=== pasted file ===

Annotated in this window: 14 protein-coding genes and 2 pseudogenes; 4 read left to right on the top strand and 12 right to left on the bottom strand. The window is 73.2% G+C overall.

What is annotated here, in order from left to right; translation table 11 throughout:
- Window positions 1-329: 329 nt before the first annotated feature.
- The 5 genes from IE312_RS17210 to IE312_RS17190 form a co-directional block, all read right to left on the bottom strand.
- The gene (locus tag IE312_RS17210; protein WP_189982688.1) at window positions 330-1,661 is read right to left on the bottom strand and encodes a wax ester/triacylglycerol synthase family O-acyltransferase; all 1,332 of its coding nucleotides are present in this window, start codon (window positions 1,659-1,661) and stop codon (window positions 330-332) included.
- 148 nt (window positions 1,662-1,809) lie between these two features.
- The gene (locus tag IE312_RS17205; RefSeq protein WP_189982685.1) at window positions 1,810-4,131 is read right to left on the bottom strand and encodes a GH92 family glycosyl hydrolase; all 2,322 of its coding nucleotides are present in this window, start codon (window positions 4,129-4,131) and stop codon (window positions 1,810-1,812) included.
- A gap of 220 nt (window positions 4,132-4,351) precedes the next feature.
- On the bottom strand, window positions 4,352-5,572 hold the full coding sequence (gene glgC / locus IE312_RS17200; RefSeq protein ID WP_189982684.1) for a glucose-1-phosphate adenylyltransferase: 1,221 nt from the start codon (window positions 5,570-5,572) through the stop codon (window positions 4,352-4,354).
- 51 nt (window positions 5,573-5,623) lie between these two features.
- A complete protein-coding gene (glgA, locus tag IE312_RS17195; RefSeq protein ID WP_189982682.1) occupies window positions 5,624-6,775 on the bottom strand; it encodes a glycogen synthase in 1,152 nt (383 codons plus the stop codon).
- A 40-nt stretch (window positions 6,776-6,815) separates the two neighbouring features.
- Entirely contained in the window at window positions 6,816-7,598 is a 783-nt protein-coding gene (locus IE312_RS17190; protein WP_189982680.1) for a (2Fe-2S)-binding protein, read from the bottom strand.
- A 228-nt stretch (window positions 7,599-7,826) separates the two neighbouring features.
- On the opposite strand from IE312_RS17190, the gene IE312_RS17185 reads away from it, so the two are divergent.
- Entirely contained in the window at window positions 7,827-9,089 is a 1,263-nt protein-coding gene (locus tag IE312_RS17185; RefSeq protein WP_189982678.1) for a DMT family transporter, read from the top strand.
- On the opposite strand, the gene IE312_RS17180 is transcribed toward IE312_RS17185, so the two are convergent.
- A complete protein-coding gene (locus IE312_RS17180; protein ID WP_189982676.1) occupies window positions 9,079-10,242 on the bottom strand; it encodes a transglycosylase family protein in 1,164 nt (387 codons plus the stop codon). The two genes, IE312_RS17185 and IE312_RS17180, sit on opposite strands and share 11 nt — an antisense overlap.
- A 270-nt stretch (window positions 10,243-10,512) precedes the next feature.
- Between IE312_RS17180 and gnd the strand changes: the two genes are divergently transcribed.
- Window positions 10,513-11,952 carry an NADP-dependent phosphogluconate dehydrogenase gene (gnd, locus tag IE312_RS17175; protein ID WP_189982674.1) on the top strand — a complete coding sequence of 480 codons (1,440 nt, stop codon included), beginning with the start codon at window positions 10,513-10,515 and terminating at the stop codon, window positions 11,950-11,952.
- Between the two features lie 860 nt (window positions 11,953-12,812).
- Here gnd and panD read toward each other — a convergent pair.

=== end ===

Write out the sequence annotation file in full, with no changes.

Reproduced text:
Annotated in this window: 14 protein-coding genes and 2 pseudogenes; 4 read left to right on the top strand and 12 right to left on the bottom strand. The window is 73.2% G+C overall.

What is annotated here, in order from left to right; translation table 11 throughout:
- Window positions 1-329: 329 nt before the first annotated feature.
- The 5 genes from IE312_RS17210 to IE312_RS17190 form a co-directional block, all read right to left on the bottom strand.
- The gene (locus tag IE312_RS17210; protein WP_189982688.1) at window positions 330-1,661 is read right to left on the bottom strand and encodes a wax ester/triacylglycerol synthase family O-acyltransferase; all 1,332 of its coding nucleotides are present in this window, start codon (window positions 1,659-1,661) and stop codon (window positions 330-332) included.
- 148 nt (window positions 1,662-1,809) lie between these two features.
- The gene (locus tag IE312_RS17205; RefSeq protein WP_189982685.1) at window positions 1,810-4,131 is read right to left on the bottom strand and encodes a GH92 family glycosyl hydrolase; all 2,322 of its coding nucleotides are present in this window, start codon (window positions 4,129-4,131) and stop codon (window positions 1,810-1,812) included.
- A gap of 220 nt (window positions 4,132-4,351) precedes the next feature.
- On the bottom strand, window positions 4,352-5,572 hold the full coding sequence (gene glgC / locus IE312_RS17200; RefSeq protein ID WP_189982684.1) for a glucose-1-phosphate adenylyltransferase: 1,221 nt from the start codon (window positions 5,570-5,572) through the stop codon (window positions 4,352-4,354).
- 51 nt (window positions 5,573-5,623) lie between these two features.
- A complete protein-coding gene (glgA, locus tag IE312_RS17195; RefSeq protein ID WP_189982682.1) occupies window positions 5,624-6,775 on the bottom strand; it encodes a glycogen synthase in 1,152 nt (383 codons plus the stop codon).
- A 40-nt stretch (window positions 6,776-6,815) separates the two neighbouring features.
- Entirely contained in the window at window positions 6,816-7,598 is a 783-nt protein-coding gene (locus IE312_RS17190; protein WP_189982680.1) for a (2Fe-2S)-binding protein, read from the bottom strand.
- A 228-nt stretch (window positions 7,599-7,826) separates the two neighbouring features.
- On the opposite strand from IE312_RS17190, the gene IE312_RS17185 reads away from it, so the two are divergent.
- Entirely contained in the window at window positions 7,827-9,089 is a 1,263-nt protein-coding gene (locus tag IE312_RS17185; RefSeq protein WP_189982678.1) for a DMT family transporter, read from the top strand.
- On the opposite strand, the gene IE312_RS17180 is transcribed toward IE312_RS17185, so the two are convergent.
- A complete protein-coding gene (locus IE312_RS17180; protein ID WP_189982676.1) occupies window positions 9,079-10,242 on the bottom strand; it encodes a transglycosylase family protein in 1,164 nt (387 codons plus the stop codon). The two genes, IE312_RS17185 and IE312_RS17180, sit on opposite strands and share 11 nt — an antisense overlap.
- A 270-nt stretch (window positions 10,243-10,512) precedes the next feature.
- Between IE312_RS17180 and gnd the strand changes: the two genes are divergently transcribed.
- Window positions 10,513-11,952 carry an NADP-dependent phosphogluconate dehydrogenase gene (gnd, locus tag IE312_RS17175; protein ID WP_189982674.1) on the top strand — a complete coding sequence of 480 codons (1,440 nt, stop codon included), beginning with the start codon at window positions 10,513-10,515 and terminating at the stop codon, window positions 11,950-11,952.
- Between the two features lie 860 nt (window positions 11,953-12,812).
- Here gnd and panD read toward each other — a convergent pair.